AGRICULTURE SEEN GAINING NEW FRIENDS IN CONGRESS

WASHINGTON (FNS) -- Fresh food advocates here view the return of a Republican majority to the House and Senate, along with a few new members with special interest in their industry, as an encouraging sign for the 105th Congress."The election turned out well from our perspective," said John Aguirre, vice president of government affairs for the United Fresh Fruit and Vegetable Association, Alexandria,

WASHINGTON (FNS) -- Fresh food advocates here view the return of a Republican majority to the House and Senate, along with a few new members with special interest in their industry, as an encouraging sign for the 105th Congress.

"The election turned out well from our perspective," said John Aguirre, vice president of government affairs for the United Fresh Fruit and Vegetable Association, Alexandria, Va.

Sara Lilygren, senior vice president of legislation and public affairs for the American Meat Institute, Arlington, Va., said she was relieved the Republicans maintained control.

"The people we work with the best are those we want to see in the majority. We don't want to seem opposed to Democrats, but the Republicans are responsive to food industry concerns," she said.

The House Republican majority was narrowed somewhat, with the new lineup consisting of 223 Republicans and 204 Democrats, two independents and six races still undecided. In the Senate, Republicans added two seats to build a 55-seat majority. Senate Democrats control 45 seats. In the 104th Congress,the House breakdown was 235 Republicans, 198 Democrats and one independent; and in the Senate it was 53 Republicans and 47 Democrats.

A survey of four trade associations, the National Turkey Federation, the American Meat Institute, the National Broiler Council and the United Fresh Fruit and Vegetable Association, showed that the industry gave $453,864 to political candidates through mid-October. Of that, 81%, or $368,564, went to 373 Republican candidates, and 19%, or $85,300, went to 98 Democrats.

Meanwhile, the food industry welcomes Rep.-elect Bob Smith, R-Ore., who is expected to be the new chairman of the House Agriculture Committee. Smith, who retired from the House two years ago, was enticed to run again with the promise that he would be given chairmanship of the important committee.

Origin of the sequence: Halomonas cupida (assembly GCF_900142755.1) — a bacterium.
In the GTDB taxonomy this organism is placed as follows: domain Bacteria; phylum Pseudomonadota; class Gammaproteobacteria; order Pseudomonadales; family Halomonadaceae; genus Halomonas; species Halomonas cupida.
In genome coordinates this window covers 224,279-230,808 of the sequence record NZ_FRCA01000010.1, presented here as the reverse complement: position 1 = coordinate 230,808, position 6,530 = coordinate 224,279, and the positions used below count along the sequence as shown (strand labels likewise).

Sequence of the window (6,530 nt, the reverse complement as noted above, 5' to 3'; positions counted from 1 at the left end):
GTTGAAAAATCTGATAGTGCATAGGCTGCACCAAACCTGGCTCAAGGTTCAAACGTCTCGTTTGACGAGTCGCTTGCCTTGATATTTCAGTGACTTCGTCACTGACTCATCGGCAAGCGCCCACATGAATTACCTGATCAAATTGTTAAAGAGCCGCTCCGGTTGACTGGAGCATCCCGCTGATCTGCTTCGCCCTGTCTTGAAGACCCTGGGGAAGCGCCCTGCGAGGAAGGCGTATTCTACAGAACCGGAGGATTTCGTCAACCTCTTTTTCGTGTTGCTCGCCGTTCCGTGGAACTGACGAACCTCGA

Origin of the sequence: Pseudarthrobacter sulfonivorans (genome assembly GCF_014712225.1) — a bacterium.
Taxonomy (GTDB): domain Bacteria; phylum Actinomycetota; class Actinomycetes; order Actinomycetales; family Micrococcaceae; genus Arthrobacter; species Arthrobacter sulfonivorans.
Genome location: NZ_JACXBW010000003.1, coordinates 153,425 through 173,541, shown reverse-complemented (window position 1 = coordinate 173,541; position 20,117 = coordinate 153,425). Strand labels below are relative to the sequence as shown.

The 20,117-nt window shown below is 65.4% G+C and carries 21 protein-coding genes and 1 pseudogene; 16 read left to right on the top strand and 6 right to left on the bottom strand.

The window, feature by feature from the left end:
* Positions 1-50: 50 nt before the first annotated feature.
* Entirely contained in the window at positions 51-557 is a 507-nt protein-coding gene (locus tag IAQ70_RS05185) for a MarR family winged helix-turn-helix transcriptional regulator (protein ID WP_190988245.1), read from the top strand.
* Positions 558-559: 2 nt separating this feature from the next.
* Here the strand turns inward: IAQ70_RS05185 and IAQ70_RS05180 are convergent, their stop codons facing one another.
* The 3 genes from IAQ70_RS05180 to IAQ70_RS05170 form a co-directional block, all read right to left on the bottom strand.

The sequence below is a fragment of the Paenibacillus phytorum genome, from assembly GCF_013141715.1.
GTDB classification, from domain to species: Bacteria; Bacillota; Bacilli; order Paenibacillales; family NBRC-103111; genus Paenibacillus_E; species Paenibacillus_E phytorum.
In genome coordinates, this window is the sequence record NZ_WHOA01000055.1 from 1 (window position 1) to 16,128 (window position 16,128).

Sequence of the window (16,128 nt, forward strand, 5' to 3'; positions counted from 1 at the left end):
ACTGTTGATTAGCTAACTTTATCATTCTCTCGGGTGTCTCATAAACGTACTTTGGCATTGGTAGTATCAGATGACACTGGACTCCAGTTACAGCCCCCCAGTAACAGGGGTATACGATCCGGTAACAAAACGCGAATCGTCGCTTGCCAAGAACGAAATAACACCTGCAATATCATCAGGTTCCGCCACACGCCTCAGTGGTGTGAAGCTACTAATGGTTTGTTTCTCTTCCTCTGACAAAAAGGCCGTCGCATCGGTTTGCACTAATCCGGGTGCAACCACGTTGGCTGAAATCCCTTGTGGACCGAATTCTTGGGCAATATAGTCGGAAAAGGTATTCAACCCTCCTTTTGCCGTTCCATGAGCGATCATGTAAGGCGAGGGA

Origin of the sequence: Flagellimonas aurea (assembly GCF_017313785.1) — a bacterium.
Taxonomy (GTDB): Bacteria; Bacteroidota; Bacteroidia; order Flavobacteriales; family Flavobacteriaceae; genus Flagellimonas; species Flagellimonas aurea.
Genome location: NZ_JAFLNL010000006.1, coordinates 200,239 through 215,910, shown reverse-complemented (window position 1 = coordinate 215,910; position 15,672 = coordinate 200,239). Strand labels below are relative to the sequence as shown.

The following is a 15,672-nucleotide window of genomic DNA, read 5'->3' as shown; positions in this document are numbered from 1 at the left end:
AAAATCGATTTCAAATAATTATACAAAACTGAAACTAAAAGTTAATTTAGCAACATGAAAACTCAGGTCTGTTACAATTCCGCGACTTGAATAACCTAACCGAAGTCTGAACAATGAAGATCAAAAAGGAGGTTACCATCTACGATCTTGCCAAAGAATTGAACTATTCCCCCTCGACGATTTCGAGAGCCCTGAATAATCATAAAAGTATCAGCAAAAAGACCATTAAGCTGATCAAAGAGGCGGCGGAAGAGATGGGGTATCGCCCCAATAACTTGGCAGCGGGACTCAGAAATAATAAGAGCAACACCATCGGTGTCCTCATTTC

Former chairman Pat Roberts, R-Kan., is moving to the Senate and likely will be given a seat on the Senate Agriculture panel. "Mr. Smith has a demonstrated record of being open-minded and a good friend of agriculture," Aquirre said.

Chairmanship of the House Livestock, Dairy and Poultry subcommittee also will change, with Rep. Bob Goodlatte, R-Va., in line to be chairman. From one of the leading poultry-producing states, Goodlatte is seen as a friend to industry, said Stuart Proctor, president of the National Turkey Federation, Reston, Va.

On the Senate side, the election of Oregon Republican Gordon Smith is viewed positively by the industry. Smith is president of Smith Frozen Foods and is a former chairman of the board of the American Frozen Food Institute, McLean, Va.

The industry is planning to bring a variety of items to Capitol Hill when the new Congress convenes next year. The International Dairy Foods Association here wants to see a reform of milk marketing orders, said Amy Loy, director of legislative affairs.

The National Turkey Federation is seeking Food and Drug Administration reform of animal drug regulations, Proctor said. Also, reform of a law that requires U.S. grain be shipped on U.S. flag ships is sought. A further reform of the Delaney Clause, in which pesticide provisions were addressed last year, also is planned.

Lilygren foresees proposed legislation on the restructuring of the meatpacking industry as well as continued concern about food safety. The American Meat Institute hopes to work with the Clinton administration on a proposed campaign to educate the public about food safety.

"There really is a lot of misunderstanding and ignorance about food handling," Lilygren said. "Industries have trained employees about safe food handling, but we need to train consumers."

One of the biggest challenges in Clinton's new term for the food industry will be working with the administration on a new meat inspection program, Lilygren said.

Aquirre also said his association is eager to work with a second Clinton administration. "With the return of President Clinton, we can expect a solid, productive relationship between our industry and the administration," he said.